Four US athletes were confirmed to have given positive 'A' sample urine tests for the previously unknown steroid tetrahydrogestrinone (THG) together with Britain's leading sprinter Dwain Chambers. All five are now awaiting the results of 'B' tests.
Chambers tested positive for THG in August but on Wednesday he denied wilfully taking the drug. Under current rules he faces a two-year ban from the sport if found guilty.
US Track and Field (USATF) reacted by announcing lifetime bans and $100,000 fines for any American athletes found to have used anabolic steroids under a new 'Zero Tolerance' initiative.
The revelations, less than a year before the Athens Olympics, left the Games' central sport tarnished and discredited as officials scrambled to defend its credibility.
Athletics' global ruling body, the International Association of Athletics Federations (IAAF), said on Tuesday it would re-test samples taken at August's world championships in Paris to look for the previously undetectable drug.
France's Minister for Sport Jean-Francois Lamour said on Wednesday he had agreed with the IAAF that samples taken at the world championships would be re-tested for THG at a Paris laboratory and not sent to Los Angeles.
Details of how to detect THG, a steroid tweaked by chemists to evade detection under normal test conditions, have been distributed to 30 International Olympic Committee (IOC) accredited laboratories worldwide within days of the drug's discovery being made public.
One laboratory in Cologne, Germany, has already started re-testing hundreds of athletes' urine samples. Its head, Wilhelm Schaenzer, said on Wednesday: "We know what we're looking for and we know how to find it."
Scientists at the University of California, Los Angeles, uncovered THG after a tip-off from a coach in early June.
Both the World Anti-Doping Agency (WADA) and the IOC on Wednesday welcomed
The USATF, which had been criticised for dragging its feet over doping issues, justified its stringent new sanctions saying: "The USA Track and Field is at a crossroads.
"To the extent that we succeed by catching more cheaters, the short term pain will be significant. But there is no responsible choice other than to follow this course of action."
The USATF said the four U.S. athletes, none of whom it named, had given positive A sample tests for THG during re-testing of urine samples from the U.S. championships in June and during out-of-competition testing.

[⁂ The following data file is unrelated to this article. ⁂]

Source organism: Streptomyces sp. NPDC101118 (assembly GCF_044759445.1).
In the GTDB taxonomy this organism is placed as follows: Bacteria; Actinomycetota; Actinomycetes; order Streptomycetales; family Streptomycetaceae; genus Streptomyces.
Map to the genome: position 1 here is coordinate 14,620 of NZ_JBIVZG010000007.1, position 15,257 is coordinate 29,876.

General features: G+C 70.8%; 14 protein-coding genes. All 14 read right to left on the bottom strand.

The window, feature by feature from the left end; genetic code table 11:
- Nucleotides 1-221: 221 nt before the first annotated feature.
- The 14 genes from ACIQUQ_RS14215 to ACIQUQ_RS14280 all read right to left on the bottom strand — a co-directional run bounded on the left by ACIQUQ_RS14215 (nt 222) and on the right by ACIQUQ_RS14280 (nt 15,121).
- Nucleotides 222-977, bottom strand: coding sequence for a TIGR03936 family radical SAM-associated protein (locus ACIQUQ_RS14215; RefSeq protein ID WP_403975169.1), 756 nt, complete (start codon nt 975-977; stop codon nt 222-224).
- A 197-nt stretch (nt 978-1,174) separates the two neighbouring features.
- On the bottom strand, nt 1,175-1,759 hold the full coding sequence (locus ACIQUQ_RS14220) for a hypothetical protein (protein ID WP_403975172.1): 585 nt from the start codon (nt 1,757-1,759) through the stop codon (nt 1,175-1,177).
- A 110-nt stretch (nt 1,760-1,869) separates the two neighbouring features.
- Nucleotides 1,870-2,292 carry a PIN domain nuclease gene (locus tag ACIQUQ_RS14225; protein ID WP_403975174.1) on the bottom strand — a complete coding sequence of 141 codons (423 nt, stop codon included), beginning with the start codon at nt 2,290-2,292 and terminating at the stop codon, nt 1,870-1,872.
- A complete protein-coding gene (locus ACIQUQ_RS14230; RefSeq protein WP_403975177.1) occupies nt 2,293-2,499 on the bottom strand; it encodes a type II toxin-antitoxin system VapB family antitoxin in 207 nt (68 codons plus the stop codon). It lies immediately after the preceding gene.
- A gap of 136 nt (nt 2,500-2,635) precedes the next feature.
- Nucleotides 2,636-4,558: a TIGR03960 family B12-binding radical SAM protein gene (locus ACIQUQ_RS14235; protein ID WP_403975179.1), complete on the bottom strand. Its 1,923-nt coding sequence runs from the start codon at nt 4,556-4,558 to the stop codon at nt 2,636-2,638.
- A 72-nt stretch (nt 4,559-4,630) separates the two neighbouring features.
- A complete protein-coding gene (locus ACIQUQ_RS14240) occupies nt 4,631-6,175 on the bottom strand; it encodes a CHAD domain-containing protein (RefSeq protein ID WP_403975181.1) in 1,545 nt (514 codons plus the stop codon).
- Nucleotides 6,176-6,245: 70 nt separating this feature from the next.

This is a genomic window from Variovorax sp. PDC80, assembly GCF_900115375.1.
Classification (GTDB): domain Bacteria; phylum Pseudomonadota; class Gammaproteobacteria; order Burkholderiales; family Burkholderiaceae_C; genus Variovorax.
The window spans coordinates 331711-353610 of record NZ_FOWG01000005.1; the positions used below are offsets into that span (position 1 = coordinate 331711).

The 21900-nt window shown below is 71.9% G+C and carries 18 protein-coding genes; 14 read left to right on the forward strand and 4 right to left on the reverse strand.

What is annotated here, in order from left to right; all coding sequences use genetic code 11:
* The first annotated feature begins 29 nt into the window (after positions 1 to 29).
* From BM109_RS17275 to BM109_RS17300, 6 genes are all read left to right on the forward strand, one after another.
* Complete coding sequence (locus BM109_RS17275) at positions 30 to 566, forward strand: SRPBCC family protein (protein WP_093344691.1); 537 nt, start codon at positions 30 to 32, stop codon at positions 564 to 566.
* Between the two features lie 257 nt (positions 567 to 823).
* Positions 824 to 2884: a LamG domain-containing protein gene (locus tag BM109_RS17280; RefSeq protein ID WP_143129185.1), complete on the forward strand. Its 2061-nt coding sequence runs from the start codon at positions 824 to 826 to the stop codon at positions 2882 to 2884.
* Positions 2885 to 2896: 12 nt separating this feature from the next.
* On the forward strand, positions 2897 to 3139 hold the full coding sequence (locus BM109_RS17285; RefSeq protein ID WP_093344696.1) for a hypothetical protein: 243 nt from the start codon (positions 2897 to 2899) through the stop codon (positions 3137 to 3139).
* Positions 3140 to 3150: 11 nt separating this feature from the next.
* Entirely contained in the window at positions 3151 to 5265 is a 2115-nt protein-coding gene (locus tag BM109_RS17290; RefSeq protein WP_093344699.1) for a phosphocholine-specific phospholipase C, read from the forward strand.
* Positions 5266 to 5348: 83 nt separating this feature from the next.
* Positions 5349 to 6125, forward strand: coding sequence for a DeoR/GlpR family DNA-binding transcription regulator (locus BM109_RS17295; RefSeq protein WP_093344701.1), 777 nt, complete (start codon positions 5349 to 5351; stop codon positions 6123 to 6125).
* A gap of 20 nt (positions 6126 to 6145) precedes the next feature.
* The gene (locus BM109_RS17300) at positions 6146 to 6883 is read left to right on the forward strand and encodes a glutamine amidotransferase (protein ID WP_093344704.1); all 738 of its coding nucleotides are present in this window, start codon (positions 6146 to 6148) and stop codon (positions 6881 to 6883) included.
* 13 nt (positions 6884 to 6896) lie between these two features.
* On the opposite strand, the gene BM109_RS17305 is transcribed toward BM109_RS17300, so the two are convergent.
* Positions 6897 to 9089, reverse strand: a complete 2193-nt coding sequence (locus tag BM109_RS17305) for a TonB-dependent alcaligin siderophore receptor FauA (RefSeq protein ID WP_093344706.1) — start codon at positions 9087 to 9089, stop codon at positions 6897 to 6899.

None were medallists at this year's world championships.
Chambers finished fourth in the 100 metres final in Paris but also anchored the British team to a silver medal in the 4x100 relay. The British team face being stripped of that medal if Chambers' positive test is confirmed by his 'B' sample.
A statement issued by Chambers' lawyers said he "will not accept nor tolerate any accusations or implications that this was a wilful or calculated attempt on his behalf to deceive the authorities.
"In his eight years in international athletics he has never been tempted to succumb to illegal methods of enhancing a performance."
Chambers' lawyers said the European 100 metres champion had been assured by his nutritionist Victor Conte that any supplements he had been given to take were within IAAF rules.
UK Athletics' chief executive David Moorcroft described the revelations as "depressing", confirming he had been informed of Chambers' positive test by the IAAF at the end of September.
He pointed out that under current rules the athlete was responsible for what he took. "The athlete has to carry the can for that," Moorcroft said.
"It always hurts when any British athlete is involved in anything like this.
"In the past we have had the shock of dealing with athletes who have been involved with, broadly speaking, contaminated supplements but this is a completely different kettle of fish."